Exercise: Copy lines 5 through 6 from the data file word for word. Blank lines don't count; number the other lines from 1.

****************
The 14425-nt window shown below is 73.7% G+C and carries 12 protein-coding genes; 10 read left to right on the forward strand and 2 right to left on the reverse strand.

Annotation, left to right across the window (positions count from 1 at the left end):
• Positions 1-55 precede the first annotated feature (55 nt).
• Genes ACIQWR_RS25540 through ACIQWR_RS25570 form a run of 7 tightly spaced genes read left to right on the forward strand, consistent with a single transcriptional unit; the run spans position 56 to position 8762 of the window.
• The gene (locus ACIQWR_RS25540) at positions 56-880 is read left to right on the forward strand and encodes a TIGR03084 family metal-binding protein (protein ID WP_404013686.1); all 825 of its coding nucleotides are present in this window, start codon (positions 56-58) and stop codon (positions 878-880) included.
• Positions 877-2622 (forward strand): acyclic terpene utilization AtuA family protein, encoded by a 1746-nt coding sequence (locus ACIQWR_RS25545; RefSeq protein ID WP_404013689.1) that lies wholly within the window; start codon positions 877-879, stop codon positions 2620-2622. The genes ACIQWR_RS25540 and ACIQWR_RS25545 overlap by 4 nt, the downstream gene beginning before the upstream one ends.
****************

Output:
• The gene (locus ACIQWR_RS25540) at positions 56-880 is read left to right on the forward strand and encodes a TIGR03084 family metal-binding protein (protein ID WP_404013686.1); all 825 of its coding nucleotides are present in this window, start codon (positions 56-58) and stop codon (positions 878-880) included.
• Positions 877-2622 (forward strand): acyclic terpene utilization AtuA family protein, encoded by a 1746-nt coding sequence (locus ACIQWR_RS25545; RefSeq protein ID WP_404013689.1) that lies wholly within the window; start codon positions 877-879, stop codon positions 2620-2622. The genes ACIQWR_RS25540 and ACIQWR_RS25545 overlap by 4 nt, the downstream gene beginning before the upstream one ends.